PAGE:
If you asked the ‘archetypical’ university student what is their favourite type of alcohol, the response would be A LOT (and for a reasonable price, naturally). Yes, it is undeniably true that alcohol plays a big role in many student’s social lives, whether it be that glass of wine at the end of the day, that one quiet pint (or maybe a few) down your local with some mates or letting loose and ordering that tray of shots on a night out. Apart from the risk of waking up to a rough hangover the following morning, how dangerous can it be?
According to a paper published recently in the Lancet medical journal, drinking more than the daily UK recommended limit could shorten your life expectancy.
So, the first question to ask is just how much alcohol is too much? Ashamedly, I had to do a quick google search to find the recommended UK drinking limits and found that they currently stand at 14 units of alcohol a week for both men and women, ideally spread over three or more days. This roughly equates to be 6 glasses of wine (175ml), 6 pints of beer or 14 shots (25ml).
The aim of this international study was to help bring about a global consensus on the threshold for the low risk limits of alcohol consumption that currently vary substantially across nations. The research consisted of 83 studies across 19 countries analysing the drinking habits of 600,000 participants. The ages, sex, diabetes status, smoking habits and other factors of relating to cardiovascular disease of the participants were also considered. It was found that over half of the participants were consuming more than the recommended weekly limit of 100 g (5-6 glasses of wine) of alcohol whilst a shocking 8.4% were drinking more than 350 grams per week!
Calculations from the study suggested that a 40-year old person drinking 4 units of alcohol above the daily limit, for instance drinking three glasses of wine a night, could lose one to two years off their average life expectancy.This equates to each extra unit of alcohol shaving 15 minutes of a person’s life, on par with smoking a cigarette.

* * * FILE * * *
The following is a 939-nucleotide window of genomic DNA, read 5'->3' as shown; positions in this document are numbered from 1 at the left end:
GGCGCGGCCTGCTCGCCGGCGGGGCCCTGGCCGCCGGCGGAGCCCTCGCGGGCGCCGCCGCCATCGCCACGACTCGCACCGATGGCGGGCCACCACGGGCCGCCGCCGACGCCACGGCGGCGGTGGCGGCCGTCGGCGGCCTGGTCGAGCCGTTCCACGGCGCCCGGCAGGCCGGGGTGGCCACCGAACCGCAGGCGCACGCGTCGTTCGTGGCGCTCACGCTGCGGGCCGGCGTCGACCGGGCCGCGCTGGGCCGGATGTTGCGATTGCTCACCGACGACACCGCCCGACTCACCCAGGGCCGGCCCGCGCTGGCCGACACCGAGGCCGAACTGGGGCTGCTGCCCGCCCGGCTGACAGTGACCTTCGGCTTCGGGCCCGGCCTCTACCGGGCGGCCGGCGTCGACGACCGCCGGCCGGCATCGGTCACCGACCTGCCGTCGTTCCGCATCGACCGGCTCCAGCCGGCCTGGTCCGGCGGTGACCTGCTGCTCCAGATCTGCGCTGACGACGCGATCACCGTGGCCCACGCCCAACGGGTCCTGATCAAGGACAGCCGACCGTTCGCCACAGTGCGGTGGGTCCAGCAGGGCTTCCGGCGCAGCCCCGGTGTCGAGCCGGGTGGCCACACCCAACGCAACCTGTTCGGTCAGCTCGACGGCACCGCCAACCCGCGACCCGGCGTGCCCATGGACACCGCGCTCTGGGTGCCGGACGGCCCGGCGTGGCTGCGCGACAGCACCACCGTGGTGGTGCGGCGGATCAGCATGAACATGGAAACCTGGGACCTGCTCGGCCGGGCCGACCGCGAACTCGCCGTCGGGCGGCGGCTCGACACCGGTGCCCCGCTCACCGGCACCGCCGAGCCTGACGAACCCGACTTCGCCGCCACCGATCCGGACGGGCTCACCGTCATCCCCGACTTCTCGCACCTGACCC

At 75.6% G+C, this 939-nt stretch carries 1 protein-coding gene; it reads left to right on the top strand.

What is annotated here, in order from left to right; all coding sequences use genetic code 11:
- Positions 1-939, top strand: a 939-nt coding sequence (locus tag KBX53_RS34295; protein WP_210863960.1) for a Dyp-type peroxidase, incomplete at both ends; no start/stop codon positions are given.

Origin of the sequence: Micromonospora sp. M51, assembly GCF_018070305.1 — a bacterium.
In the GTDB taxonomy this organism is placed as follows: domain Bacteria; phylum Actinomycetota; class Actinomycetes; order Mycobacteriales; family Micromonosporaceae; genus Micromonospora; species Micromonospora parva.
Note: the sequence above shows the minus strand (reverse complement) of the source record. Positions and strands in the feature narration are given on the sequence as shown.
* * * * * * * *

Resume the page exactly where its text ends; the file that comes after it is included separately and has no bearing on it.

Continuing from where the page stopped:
An extra unit of alcohol shaves off 15 minutes of a person’s life, on par with smoking a cigarette.
The main outcome from the research is that drinking more than the recommended amount does increase the risk of developing several cardiovascular diseases and by drinking less alcohol it can help us to live longer. However, there is a little good news. No evidence was found that suggested an increased risk of death for light drinkers (drinking below 100g per week). This means that the research doesn’t challenge the claim that drinking a ‘little’ alcohol does lower the risk of heart attacks.
Angela Wood from the University of Cambridge and lead author of the paper has said that ‘despite it (alcohol consumption) being associated with a slightly lower risk of non-fatal heart attacks, this must also be balanced against the higher risk of several – and potentially fatal – cardiovascular diseases’.
The findings of the study support the new UK guidelines on alcohol consumption and go further to suggest that other countries, including Italy, Portugal and the USA (who advocate a higher drinking limit for men), should seriously consider lowering their recommendations. The authors also wanted to stress the fact that guidelines should act as a threshold and not as a target for alcohol consumption.
Personally, I think the idea that alcohol is beneficial for our overall health sounds too good to be true. The results of this research should be considered seriously by all nations and inspire support for increased education about the impacts of our sometimes-excessive alcohol consumption. That being said, will it stop me from indulging in the RAM after the summer exams are all over? Probably not.
If you fancy learning more about alcohol give this one a read where our amazing Penny Dinh explains how drinking may actually be helping your revision!